Brenna Kielty inhaled and tried to explain why her job should be saved.
She is the English-learner support teacher, a job that entails everything from training teachers to gauging whether students are ready to be declared fluent in English. Her voice wavered as she spoke to the crowd in the school library.
“This has been an extremely uncomfortable couple days for me,” Kielty said slowly. “I thought I’d be able to handle it. I wanted to come in here and say, ‘Whatever you decide.’” But Kielty said she decided to speak up because she does believe her work matters to children.
What might seem strange is that Kielty didn’t need to plead for her job. After days of discussion about whether her job can be trimmed back or altered, the principal said she planned to keep that job intact.
Juarez Elementary has become a pressure cooker it tries to figure out what to cut under San Diego Unified’s new, neighborhood level budgeting approach. And at a small school where everyone knows everyone, no one can help feeling that the cuts are personal. Even if those cuts are already off the table.
Mary Chicorel, the third grade teacher, talked to Kielty at a Wednesday meeting, praising her work ethic, professionalism and intelligence.
“This is not about who you are as a person,” Chicorel said. “It’s about that chunk of money. Struggle against that feeling that it’s personal. Because it’s not.”
I’m following Juarez, a tiny school in Serra Mesa, as it figures out how to shrink its budget. Schools now have more power to decide what to keep and what to cut. But the power has been a mixed blessing, leaving schools to make painful decisions about people they know.
This is my fourth stop at the school. After school on Wednesday, a committee of parents and teachers met to figure out how to spend the special money that Juarez gets for disadvantaged students and English learners. Those choices, in turn, could shape how it spends all the funds at the school.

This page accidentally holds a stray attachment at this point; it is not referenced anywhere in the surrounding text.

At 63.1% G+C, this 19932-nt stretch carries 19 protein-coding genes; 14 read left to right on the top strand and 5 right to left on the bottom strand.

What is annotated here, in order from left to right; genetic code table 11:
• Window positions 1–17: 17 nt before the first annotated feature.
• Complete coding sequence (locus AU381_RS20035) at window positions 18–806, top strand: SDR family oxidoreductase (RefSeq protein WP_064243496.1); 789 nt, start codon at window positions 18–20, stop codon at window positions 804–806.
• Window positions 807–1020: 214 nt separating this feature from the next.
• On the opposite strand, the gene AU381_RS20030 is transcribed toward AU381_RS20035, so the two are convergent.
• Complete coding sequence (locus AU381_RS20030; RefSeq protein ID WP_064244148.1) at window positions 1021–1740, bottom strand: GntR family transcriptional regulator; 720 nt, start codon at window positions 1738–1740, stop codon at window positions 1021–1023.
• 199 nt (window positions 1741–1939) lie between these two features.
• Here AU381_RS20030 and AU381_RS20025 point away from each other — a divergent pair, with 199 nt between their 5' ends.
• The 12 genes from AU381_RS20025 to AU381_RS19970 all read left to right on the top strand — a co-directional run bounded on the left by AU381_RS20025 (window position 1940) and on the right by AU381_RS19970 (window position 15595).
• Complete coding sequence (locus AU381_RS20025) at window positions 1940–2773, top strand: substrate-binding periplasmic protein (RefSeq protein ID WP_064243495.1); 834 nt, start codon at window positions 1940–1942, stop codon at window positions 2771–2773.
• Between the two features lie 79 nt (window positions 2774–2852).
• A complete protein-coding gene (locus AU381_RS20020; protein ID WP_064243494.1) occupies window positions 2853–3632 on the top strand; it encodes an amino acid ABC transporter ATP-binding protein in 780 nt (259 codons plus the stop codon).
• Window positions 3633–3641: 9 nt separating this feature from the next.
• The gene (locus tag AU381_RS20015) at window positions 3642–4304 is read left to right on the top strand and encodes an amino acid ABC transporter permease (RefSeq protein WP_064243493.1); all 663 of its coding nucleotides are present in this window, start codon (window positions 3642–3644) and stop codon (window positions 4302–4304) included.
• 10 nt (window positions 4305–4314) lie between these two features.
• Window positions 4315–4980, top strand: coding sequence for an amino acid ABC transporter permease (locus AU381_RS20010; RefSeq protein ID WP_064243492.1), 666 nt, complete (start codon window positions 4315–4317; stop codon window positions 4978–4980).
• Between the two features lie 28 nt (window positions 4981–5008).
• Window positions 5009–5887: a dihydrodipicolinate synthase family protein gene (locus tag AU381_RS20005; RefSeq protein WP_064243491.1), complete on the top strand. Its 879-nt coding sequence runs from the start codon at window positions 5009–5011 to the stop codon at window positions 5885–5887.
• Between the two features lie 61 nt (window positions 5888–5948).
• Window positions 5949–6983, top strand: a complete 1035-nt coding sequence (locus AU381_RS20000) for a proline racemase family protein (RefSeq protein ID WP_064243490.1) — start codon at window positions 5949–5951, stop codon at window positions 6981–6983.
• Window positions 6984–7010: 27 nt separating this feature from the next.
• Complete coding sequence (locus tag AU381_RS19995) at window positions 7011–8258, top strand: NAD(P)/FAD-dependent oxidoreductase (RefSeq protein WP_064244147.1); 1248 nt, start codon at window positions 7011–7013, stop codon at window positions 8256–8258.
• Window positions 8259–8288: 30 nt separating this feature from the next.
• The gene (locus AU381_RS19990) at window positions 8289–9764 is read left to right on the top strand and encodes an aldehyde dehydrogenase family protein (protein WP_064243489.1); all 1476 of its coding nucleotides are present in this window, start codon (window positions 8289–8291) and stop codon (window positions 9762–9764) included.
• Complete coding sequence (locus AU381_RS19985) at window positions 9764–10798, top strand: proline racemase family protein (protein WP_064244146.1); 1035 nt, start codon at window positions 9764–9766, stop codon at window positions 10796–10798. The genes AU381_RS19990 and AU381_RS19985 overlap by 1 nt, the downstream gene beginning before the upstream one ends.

Their decision has boiled down to a tradeoff: Is it worth spending money to spare at least one of their teachers and clamp down on class sizes?
Or should they devote those dollars to keeping other staff intact, such as the school clerk or the health technician or the “push in” teachers who work one-on-one with kids on an hourly basis?
If Juarez does nothing, it stands to lose two of its 10 teachers. The two least senior teachers are in jeopardy.
“I don’t want to lose any teachers. We lose ’em and we get someone new we don’t know,” said Kamisha Umbarger, president of the PTA. Two of her kids go to the school, one just graduated, and one is nearly ready to start preschool there, a grinning 4-year-old who spent the meeting coloring alongside Chicorel.
“We go into the office and it’s hugs and high fives,” Umbarger said of the office staff. “That breaks down when you start replacing people.”
Parents and school employees surveyed at Juarez were split about whether to spend the money to keep classes small and retain one of those teachers. Roughly half said they should and half said they shouldn’t.
Principal Marceline Marques said one alternative could be hiring classroom assistants: college students who could help out in class and make bigger classes seem smaller. But some teachers were skeptical, saying that a not-so-hot classroom assistant could be as much work as another student in class.
Juarez has grown tenser as decision time looms. Marques and the longstanding school assistant, Treasure Love, argued today about whether the school could call specifically for a bilingual school assistant. (Love is not bilingual.) Marques said she could. Love said she couldn’t. Marques has argued that if the office staff is thinned, there needs to be someone bilingual there all the time.
And Claudia Walters, who teaches kindergarten and first grade, grew exasperated hearing that the numbers could still change with the California budget, making their efforts for naught.
“If they’re going to ask staff to devote this much time and effort, they should give us some figures we can hold on to and make it worthwhile,” Walters said. “Because we’re going to make some major decisions on this tiny little campus.”
Parents and teachers will meet again Friday to try to make their decisions. Juarez and other schools on traditional calendars are supposed to have their budgets done by Feb. 1.